Sometimes it is not desire that clients need to talk with me about, but the absence of desire - some people consider it shameful, taboo, guilt-inducing, or that they are somehow 'failing' their spouse/s or partner/s when they have no sexual desire at all. This lack of desire may be complicated by worry that any move towards intimacy with non-sexual touch will be misinterpreted, and as a result all touch ceases between intimate partners. At times like this bringing in a professional psychotherapist like myself, or a sex therapist/coach, can be very useful and may contribute to an increased understanding between intimate partners that frequently leads to better verbal and physical communication.


Make friends with your local adult shop

If self-pleasure, or new ways of being pleasured and sexual with your intimate partner/s needs some inventiveness due to changing physical capacities, then sex toys are a sensible way to go. In these days of online purchasing and research one commonly overlooked venue for shopping, self-education and (hopefully!) a safe space for exploring new options is your local brick and mortar adult shop. This is a bit of a generalisation, but adult shop staff are usually well-trained in their product lines, many often have used a range of the products on offer (there are a LOT of training days offered by suppliers to adult shop staff), and some staff members are in the lifestyle - so you are going to probably have your questions answered honestly and fully. I did this myself some time back when I had some older clients who were experiencing recent bereavement, and I recognised that I had a gap in my own knowledge base when the subject of masturbation came up. I promised to do my research, and promptly did so later that week.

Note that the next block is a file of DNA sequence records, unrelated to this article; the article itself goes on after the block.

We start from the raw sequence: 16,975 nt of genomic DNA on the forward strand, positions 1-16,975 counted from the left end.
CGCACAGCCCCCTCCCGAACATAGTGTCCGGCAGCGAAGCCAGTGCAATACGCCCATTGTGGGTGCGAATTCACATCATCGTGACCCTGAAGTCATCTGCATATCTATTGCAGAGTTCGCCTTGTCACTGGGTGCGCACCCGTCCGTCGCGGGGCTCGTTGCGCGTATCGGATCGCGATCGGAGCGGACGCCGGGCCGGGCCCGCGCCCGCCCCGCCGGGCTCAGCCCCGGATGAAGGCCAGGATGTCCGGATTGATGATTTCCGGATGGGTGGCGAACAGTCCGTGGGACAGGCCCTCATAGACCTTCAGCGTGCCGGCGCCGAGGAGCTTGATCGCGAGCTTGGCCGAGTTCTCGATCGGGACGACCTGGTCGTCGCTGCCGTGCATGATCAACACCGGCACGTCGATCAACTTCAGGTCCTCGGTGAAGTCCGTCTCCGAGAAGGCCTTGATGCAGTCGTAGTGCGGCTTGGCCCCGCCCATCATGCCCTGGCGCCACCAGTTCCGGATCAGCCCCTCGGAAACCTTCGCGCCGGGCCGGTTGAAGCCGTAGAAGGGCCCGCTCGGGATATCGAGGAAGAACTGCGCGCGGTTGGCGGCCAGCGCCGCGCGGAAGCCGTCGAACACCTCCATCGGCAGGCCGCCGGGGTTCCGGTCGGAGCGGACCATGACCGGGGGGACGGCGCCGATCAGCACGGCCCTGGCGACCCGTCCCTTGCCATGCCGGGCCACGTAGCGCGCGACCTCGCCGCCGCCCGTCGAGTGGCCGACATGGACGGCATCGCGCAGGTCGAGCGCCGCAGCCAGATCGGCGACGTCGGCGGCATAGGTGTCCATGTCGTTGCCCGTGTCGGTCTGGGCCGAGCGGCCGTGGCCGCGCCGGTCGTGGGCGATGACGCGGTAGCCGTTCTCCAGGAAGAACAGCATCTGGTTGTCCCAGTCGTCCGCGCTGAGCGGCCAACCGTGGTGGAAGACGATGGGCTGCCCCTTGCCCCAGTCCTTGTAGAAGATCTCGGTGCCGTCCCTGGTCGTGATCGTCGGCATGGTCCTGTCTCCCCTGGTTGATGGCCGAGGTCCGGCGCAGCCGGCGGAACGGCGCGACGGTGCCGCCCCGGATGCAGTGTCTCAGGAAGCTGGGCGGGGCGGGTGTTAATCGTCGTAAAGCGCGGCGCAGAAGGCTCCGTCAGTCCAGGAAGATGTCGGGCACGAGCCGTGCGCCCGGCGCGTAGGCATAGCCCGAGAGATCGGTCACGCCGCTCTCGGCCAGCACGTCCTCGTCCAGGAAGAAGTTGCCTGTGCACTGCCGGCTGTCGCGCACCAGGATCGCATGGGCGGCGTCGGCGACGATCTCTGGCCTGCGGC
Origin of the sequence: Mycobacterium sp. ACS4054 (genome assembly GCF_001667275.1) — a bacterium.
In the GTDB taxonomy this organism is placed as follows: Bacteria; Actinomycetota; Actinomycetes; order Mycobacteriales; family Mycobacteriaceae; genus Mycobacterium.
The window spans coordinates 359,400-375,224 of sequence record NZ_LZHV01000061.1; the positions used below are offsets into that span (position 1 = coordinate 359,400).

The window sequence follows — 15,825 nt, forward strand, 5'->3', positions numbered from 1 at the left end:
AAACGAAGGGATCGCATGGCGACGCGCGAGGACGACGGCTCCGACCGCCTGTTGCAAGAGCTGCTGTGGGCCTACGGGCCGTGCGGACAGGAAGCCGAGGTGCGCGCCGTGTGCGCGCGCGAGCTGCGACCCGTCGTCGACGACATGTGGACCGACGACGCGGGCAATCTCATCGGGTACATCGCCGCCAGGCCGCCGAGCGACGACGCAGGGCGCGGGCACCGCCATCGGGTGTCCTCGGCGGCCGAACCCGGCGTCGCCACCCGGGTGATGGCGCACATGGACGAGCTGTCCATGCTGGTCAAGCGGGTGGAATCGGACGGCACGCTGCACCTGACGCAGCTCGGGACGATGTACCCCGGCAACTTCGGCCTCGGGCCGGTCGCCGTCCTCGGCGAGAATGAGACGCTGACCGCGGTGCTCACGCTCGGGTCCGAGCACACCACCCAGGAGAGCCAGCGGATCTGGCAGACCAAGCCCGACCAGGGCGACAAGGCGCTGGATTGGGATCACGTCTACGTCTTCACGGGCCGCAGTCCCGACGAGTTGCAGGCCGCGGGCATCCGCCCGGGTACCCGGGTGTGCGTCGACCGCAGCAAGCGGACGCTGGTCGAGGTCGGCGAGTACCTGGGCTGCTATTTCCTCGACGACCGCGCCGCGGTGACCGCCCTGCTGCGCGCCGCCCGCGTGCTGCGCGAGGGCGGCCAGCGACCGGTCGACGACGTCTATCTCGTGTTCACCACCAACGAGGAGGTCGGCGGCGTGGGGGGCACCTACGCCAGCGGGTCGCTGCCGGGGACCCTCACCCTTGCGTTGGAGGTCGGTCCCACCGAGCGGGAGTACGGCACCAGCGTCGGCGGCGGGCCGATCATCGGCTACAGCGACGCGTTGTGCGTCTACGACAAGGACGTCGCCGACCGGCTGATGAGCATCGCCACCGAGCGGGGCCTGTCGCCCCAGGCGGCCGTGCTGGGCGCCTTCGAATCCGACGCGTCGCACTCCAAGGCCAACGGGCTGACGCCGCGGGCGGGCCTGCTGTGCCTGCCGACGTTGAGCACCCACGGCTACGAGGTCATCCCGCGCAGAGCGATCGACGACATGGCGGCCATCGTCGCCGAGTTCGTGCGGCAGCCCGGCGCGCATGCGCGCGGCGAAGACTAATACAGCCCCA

One of the greatest experiences of my life was walking into our brand new adult shop and talking to the manager about vibrators and dildos appropriate for older skin/tissue. An hour and a half later I was much better informed with specialist information for older women and men alike, had had several really good laughs with the highly-capable store manager, and had a new connection that has blossomed into genuine friendship. I began attending adult education sex classes on a monthly basis and have even stepped in an presented one month when the usual teacher was unavailable - and yup, you guessed it, vibrators and electric toys was my subject matter that evening. I am very fond of the saying 'latex is our friend!' in terms of safe sex, but now I also include 'silicon is AWESOME!' for many sex toys.